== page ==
Regulation of Gene Expression in Prokaryotes (With Diagram)

Biotechnology & Healthcare Molecular Biology
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Let us make an in-depth study of the regulation of gene expression in prokaryotes.

All the activities of an organism are controlled by genes. Most of the genes of an organism express themselves by producing proteins. The genes which produce proteins are called structural genes or cistrons. Every cell of an organism posses all the genes. But all of them are not functional all the time. If all the genes function all the time, enzymatic chaos will prevail and there will not be much cell differentiation.

The products of many genes are needed only occasionally by the cell. Therefore, those proteins are synthesized only when the substrate on which they act is present or when they are needed by the cell. In highly differentiated cells of eukaryotes only a few genes are functional and all other genes are permanently shut off. Even a lowly E. coli bacterium expresses only some of its genes at any given time out of the total of about three thousand genes.


Various mechanisms exist in the cell, which control and regulate the expression of genes. The regulatory system turns the genes “on” when needed and turns “off’ when not needed. This proves that gene activity can be regulated.

There are various stages at which the expression of a gene can be regulated but most common is the initiation of transcription. It is here that bulk of the gene regulation takes place. Other levels of gene regulation are transcriptional elongation, mRNA processing during translation and post translation stage.

Gene Regulation in Prokaryotes:

In bacteria the expression of genes is controlled by extracellular signals often present in the medium in which bacteria are grown. These signals are carried to the genes by regulatory proteins. Regulatory proteins are of two types. They are positive regulators called activators and negative regulators called repressors. These activators and repressors are DNA binding proteins.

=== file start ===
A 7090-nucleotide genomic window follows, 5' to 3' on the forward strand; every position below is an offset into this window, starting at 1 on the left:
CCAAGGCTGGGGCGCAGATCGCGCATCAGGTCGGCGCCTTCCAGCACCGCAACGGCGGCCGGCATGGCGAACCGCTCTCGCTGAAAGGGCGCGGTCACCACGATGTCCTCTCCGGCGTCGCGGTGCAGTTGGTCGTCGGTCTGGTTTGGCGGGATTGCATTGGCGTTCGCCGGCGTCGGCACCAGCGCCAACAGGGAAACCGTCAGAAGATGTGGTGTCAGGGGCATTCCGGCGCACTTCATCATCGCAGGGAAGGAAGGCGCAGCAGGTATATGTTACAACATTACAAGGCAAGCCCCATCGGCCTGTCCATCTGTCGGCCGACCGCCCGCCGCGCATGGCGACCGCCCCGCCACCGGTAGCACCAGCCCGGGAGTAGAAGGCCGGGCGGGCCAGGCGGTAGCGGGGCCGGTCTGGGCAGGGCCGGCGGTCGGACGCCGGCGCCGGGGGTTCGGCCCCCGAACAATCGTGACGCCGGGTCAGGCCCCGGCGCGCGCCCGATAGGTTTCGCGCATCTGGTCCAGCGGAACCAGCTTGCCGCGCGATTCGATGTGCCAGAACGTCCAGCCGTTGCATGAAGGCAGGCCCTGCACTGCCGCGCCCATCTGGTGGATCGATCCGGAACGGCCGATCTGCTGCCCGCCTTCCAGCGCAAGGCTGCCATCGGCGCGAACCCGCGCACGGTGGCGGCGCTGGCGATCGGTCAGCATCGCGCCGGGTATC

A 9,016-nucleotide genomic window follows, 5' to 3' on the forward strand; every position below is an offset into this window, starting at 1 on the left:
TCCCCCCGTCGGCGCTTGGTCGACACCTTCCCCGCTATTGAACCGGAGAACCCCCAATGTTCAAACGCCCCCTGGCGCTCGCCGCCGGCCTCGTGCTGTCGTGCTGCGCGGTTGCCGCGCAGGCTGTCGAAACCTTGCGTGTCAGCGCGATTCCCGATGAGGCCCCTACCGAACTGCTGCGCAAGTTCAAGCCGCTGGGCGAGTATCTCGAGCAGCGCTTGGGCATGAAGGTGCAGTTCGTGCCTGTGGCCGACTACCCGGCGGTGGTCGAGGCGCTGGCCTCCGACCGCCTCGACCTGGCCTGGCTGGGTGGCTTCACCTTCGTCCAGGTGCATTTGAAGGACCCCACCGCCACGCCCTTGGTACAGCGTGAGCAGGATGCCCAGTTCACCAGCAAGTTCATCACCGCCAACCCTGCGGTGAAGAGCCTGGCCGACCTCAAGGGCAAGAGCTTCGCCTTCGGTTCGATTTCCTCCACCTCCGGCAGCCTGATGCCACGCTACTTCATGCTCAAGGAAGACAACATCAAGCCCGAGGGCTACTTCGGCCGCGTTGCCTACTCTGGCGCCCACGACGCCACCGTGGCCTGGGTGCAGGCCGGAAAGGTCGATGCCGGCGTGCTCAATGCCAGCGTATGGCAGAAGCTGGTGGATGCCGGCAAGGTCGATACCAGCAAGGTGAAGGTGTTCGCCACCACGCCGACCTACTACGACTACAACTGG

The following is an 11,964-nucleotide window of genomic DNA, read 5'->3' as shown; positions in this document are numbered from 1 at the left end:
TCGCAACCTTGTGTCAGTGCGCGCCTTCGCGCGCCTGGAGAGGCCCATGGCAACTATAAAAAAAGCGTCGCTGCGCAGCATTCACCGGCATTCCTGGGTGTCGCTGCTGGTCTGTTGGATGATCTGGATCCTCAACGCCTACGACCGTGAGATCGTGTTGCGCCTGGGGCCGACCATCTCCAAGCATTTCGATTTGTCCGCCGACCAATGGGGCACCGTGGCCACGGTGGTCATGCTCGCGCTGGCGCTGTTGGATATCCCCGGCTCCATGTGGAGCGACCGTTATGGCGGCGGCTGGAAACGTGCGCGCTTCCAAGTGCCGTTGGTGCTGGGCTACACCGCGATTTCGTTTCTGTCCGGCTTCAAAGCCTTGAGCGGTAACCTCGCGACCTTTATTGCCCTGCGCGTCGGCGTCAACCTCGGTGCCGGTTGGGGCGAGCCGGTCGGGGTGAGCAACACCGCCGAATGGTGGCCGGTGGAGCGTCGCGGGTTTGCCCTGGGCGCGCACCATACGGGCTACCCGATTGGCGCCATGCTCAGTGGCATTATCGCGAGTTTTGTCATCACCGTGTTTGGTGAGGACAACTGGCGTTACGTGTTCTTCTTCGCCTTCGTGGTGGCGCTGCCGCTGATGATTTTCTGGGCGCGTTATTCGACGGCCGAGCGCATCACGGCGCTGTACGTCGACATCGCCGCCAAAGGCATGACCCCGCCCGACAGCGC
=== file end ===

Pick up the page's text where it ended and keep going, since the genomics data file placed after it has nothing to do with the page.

Negative Regulators or Repressors:

The repressor or inhibitor protein binds to the target site (operator) on DNA. These block the RNA polymerase enzyme from binding to the promoter, thus preventing the transcription. The repressor binds to the site where it overlaps the polymerase enzyme. Thus, activity of the genes is turned off. It is called negative control mechanism.


An anti-repressor or anti-inhibitor called inducer is needed to inactivate the repressor and thereby activating the genes. Thus, the genes are switched on. This is demonstrated by lactose operon.

Positive Regulators or Activators:

To activate the transcription by the promoter, the activator helps polymerase enzyme to bind to the promoter.

Genes under positive control mechanism are expressed only when an activator or stimulator or active regulator is present.


In bacteria cistrons or structural genes, producing enzymes of a metabolic pathway are organised in a cluster whose functions are related. Polycistronic genes of prokaryotes along with their regulatory genes constitute a system called operon. Operon is a unit of expression and regulation.

1. Lactose Operon or Lac Operon:

This is a negative control mechanism. In 1961 Francois Jacob and Jacques Monod proposed operon model for the regulation of gene expression in E. coli. The synthesis of enzyme (3-galactosidase has been studied in detail. This enzyme causes the breakdown of lactose into glucose and galactose.